Is Manager’s Widow Entitled to Death Benefits?
A district sales manager traveled to sell seed. He had congestive heart failure and was treated with high blood pressure pills and a diuretic. While traveling his route, his truck crossed the center line, collided with the side of an oncoming semi, and struck another semi head on. The manager was pronounced dead at the scene. The first semi driver noted that the manager was slumped over prior to impact and did not react.
The doctor who pronounced the manager dead listed the immediate cause of death as motor vehicle accident due to coronary artery disease. The pathologist who performed the autopsy listed the cause of death as the loss of vehicular control due to possible cardiac arrhythmia.
He further said that the cause of the manager’s death was blunt force trauma as a result of the collisions. The pathologist could not say whether the manager died before the impact. Other doctors had conflicting opinions about whether the manager’s death was caused by his cardiac condition or the blunt trauma of the collision.
The manager’s widow sought workers’ compensation death benefits.
The administrative law judge found that the manager sustained a personal injury by accident arising out of and in the course of employment that resulted in his death. The ALJ awarded benefits to the widow. The Workers’ Compensation Board affirmed the ALJ’s decision.
The employer appealed.
The parties did not dispute that the manager’s death occurred in the course of his employment. The court concluded that the manager’s death arose out of his employment. The pathologist said that blunt force trauma was the cause of the manager’s death.
The evidence supported a loss of consciousness before the accident and not a heart attack resulting in sudden death. There was also substantial evidence that the manager did not experience any heart event immediately prior to the accident. The pathologist said he found no evidence of a sudden interruption of blood flow or blood clots. The toxicology report showed that the manager had medication in his system that could have made him sleepy.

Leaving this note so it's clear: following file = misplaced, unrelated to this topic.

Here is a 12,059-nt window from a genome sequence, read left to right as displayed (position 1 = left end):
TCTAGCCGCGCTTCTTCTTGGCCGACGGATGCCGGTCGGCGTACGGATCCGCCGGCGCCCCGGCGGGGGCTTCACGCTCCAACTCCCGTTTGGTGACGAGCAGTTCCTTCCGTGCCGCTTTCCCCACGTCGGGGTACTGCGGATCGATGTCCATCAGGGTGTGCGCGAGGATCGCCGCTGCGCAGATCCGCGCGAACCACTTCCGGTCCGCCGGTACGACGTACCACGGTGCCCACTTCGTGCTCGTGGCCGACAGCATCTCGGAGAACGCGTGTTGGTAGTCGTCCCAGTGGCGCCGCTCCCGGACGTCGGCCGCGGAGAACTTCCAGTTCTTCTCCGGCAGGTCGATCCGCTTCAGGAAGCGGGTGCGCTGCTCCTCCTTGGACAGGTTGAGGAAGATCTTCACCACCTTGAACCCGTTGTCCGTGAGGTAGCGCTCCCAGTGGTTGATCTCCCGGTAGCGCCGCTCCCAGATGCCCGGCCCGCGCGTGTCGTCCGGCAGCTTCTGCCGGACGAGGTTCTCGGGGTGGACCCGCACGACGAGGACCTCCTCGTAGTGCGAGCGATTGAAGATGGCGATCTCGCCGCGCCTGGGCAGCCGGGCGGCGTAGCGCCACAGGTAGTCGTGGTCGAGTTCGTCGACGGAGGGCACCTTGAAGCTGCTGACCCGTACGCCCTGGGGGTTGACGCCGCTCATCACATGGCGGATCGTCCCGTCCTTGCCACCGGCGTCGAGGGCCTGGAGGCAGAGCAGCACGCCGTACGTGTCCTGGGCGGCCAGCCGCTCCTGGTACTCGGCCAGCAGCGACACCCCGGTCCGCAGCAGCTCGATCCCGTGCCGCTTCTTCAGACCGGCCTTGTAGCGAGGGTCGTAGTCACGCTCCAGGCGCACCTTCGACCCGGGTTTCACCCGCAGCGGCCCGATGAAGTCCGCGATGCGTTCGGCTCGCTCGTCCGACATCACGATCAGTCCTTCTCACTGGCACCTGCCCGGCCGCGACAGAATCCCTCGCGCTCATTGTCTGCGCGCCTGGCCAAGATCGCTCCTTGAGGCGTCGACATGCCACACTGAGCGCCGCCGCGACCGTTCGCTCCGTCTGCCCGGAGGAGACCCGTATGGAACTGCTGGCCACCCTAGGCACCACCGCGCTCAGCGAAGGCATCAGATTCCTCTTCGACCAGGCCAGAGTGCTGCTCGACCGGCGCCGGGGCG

The court noted that only one doctor said it was most likely that the manager had a sudden cardiac death.
A is incorrect. The court found substantial evidence supporting the ALJ’s decision that the manager’s death was the result of a work-related motor vehicle accident involving significant blunt force trauma.
C is incorrect. The court said that the widow did not have to definitively prove that the manager was alive at the time of the accident. She had to show it was more probable than not that the accident caused his death.
How the court ruled: B. In an unpublished decision, the Kansas Court of Appeals held that the manager’s wife was entitled to death benefits. Grove v. AgReliant Genetics, LLC, No. 109,094 (Kan. Ct. App. 11/22/13, unpublished).
Editor’s note: This feature is not intended as instructional material or to replace legal advice.